I’ve already written my CC on the gen1 Barracuda here. But when I spotted this fine original example at the neighborhood hardware store recently, I just had to shoot it. And ask questions later, when the owner appeared. He told me his dad bought it, and it’s now his to care for.
Having met the owner and looked at the car, I’m going to draw some generalizations about who typically bought these back in 1964. And those buyers didn’t have a lot of company, given how small their numbers were. If Mustang-Mania was the equivalent of Beatles-Mania in 1964-1965, the Barracuda was the equivalent of…The Newbeats.
Never heard of them? Good; my point is made.
I’d never heard of them, but their song Bread and Butter did make it to #2 on Billboard’s Hot 100 charts for two brief weeks in August of 1964. Went right by me that August. And we can safely say that the Barracuda made it to #2 in the pony car segment. Or did it?
The 1964 Corvair Monza and Spyder alone sold 152K units, or some 13k per month. The 1964 Barracuda sold 38k units for the 1964 MY, which in its case started in April. If we assume that went through September, then it sold at the rate of 6k units per month. Dancing in the Streets, anyone? And the new 1965 Corvair kicked that up a notch.
Meanwhile, the new Mustang was selling at the rate of some 40k per month. I Want To Hold Your Hand, in other words.
The Barracuda was the only pony car that used a five-passenger seating capacity as a selling point.
As well as its vast cargo space. Making lemonade out of lemons…
I’m quite familiar with that 7′ long cargo space, having spent a cozy snowy night up in the mountains of Wyoming with someone to keep me company, and warm. The Barracuda was an eminently practical car; a fastback station wagon.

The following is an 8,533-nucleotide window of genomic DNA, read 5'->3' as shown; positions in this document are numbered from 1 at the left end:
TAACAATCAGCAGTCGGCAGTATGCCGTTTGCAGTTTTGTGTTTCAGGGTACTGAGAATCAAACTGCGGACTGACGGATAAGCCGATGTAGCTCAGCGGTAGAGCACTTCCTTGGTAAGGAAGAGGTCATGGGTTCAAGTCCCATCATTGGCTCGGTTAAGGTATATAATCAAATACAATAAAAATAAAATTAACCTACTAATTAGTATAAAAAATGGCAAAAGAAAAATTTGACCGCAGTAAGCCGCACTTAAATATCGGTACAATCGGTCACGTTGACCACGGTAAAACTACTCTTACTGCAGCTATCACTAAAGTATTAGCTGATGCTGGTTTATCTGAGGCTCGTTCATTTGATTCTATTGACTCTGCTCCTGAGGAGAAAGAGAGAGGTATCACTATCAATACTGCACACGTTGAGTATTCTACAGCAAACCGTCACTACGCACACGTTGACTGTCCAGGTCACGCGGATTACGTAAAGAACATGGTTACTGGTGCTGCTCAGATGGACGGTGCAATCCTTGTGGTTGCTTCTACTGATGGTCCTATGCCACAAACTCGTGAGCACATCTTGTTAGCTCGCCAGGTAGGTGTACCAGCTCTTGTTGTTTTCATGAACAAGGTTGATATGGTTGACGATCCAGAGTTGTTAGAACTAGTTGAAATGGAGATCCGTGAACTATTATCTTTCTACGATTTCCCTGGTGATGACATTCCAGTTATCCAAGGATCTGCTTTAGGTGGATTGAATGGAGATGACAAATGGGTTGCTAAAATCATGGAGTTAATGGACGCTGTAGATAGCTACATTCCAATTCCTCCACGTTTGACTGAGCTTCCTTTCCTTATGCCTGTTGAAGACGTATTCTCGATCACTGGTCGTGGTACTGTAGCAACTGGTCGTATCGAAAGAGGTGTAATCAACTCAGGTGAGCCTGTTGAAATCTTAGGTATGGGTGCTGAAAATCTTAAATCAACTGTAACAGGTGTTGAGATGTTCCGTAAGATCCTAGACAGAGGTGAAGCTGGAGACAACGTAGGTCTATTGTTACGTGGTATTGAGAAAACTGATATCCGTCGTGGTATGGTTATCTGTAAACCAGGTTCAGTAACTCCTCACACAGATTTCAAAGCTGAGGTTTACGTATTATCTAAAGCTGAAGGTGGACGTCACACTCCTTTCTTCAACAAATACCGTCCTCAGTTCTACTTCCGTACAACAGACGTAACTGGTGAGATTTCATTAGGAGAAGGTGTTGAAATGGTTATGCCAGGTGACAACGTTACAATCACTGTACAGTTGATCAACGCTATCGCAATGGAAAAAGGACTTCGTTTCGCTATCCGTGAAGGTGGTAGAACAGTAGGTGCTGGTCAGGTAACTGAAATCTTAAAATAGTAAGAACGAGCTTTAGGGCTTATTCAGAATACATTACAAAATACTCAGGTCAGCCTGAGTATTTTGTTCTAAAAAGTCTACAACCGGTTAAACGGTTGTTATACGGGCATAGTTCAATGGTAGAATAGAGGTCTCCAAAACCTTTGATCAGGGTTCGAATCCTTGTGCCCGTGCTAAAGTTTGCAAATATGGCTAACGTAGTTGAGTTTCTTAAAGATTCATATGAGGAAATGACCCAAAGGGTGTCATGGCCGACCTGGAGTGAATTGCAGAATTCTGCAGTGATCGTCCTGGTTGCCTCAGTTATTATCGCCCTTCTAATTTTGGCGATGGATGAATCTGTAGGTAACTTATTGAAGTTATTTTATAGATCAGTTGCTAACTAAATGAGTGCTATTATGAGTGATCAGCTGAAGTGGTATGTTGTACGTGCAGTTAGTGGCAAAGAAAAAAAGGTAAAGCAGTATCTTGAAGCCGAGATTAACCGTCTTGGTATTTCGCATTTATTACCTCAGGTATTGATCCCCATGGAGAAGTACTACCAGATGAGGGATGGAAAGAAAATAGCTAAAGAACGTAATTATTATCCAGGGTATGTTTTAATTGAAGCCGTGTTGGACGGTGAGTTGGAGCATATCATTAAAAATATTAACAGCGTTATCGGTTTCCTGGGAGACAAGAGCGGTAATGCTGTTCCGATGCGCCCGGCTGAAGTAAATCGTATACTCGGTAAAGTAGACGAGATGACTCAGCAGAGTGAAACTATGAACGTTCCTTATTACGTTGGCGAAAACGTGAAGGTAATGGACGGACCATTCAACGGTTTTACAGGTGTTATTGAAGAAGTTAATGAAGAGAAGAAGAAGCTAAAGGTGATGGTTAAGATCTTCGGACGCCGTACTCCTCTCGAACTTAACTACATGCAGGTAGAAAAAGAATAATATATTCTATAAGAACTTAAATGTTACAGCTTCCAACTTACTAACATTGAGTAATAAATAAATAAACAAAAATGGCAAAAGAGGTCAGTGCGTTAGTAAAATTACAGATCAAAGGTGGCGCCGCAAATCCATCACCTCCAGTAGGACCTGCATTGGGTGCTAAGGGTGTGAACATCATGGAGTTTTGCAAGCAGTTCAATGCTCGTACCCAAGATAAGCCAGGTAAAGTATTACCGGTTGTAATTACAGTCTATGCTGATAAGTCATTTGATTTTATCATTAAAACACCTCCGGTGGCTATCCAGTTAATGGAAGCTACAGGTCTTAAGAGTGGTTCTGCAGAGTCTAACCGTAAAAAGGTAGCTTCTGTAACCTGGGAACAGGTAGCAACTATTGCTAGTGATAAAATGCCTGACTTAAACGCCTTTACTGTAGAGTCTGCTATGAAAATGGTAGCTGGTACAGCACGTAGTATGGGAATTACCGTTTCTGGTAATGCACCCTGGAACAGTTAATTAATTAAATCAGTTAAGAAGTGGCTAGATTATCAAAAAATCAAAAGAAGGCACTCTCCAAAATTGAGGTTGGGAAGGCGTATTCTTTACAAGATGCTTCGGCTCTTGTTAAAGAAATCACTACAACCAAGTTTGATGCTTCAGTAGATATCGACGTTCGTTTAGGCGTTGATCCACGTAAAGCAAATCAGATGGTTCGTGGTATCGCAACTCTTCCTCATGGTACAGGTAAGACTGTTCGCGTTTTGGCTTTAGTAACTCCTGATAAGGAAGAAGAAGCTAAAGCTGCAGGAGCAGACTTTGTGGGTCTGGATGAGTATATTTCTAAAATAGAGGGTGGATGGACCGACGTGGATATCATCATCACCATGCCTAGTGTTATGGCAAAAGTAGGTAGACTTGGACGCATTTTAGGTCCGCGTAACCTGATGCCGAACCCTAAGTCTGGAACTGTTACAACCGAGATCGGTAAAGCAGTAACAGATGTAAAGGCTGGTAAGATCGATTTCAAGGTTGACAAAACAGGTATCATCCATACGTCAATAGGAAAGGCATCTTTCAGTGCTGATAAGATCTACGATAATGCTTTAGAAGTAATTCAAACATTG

With a bumper hitch, even. Which all leads me to the obvious conclusion that its buyers were inherently more practical and much less faddish than Mustang buyers. And less avant garde and more risk averse than Monza buyers. Or something like that.
Who else but a very practical person who takes care of their things passes on an original Barracuda to his hardware-store going son? Who is of course carrying on the tradition.
I know, I’m indulging in stereotypes. But there’s little doubt that there’s some truth to it. The Barracuda was of course technically a Valiant in 1964, carrying the Valiant script on its lower rear. I found this shot from a Google search, and not surprisingly, it’s my own, from a ’64 I shot in Portland a few years back and posted here.
Our featured car doesn’t have that, but then its PLYMOUTH script across its trunk lid is missing too, which made me wonder if this might be a ’64.
The ’64s had a different dash, straight out of a Valiant, with one large speedometer and three small gauges, and still used push buttons for the automatic. The ’65s were given a new IP and a cable-operated console mounted shifter that looks a bit like an aftermarket item.
One more tell-tale: the tail of the “a” on the end of Barracuda was longer on the ’64s (and early ’65s). Why that was changed is anyone’s guess.
But this one has the short tail.
Dad’s Barracuda came with the 180 hp 273 V8, teamed to the Torqueflite. That made for a decent performing car, but nothing too exciting. According to a Car Life test, that combination in their hands resulted in a somewhat leisurely 0-60 run in 12.9 seconds. The 235 hp version with a four speed bettered that with a 9.1 second run in the hands of Car and Driver. Decent, but no threat to the 271 hp 289 Mustang in a drag race. It would have been spanked. Stay tuned for a comparison of those two and a 180 hp 1965 Corvair Corsa.
I waver about the Barracuda. I have a very practical side that loves Valiants and such, and this speaks to that side. And of course I’m tainted from certain memories made in the back of one that could not have been made without extreme measures in a Mustang. If I was given the choice in 1972, when I was traveling around the country, the Barracuda would win hands down.
But then I have another side, and that would favor…the Corvair.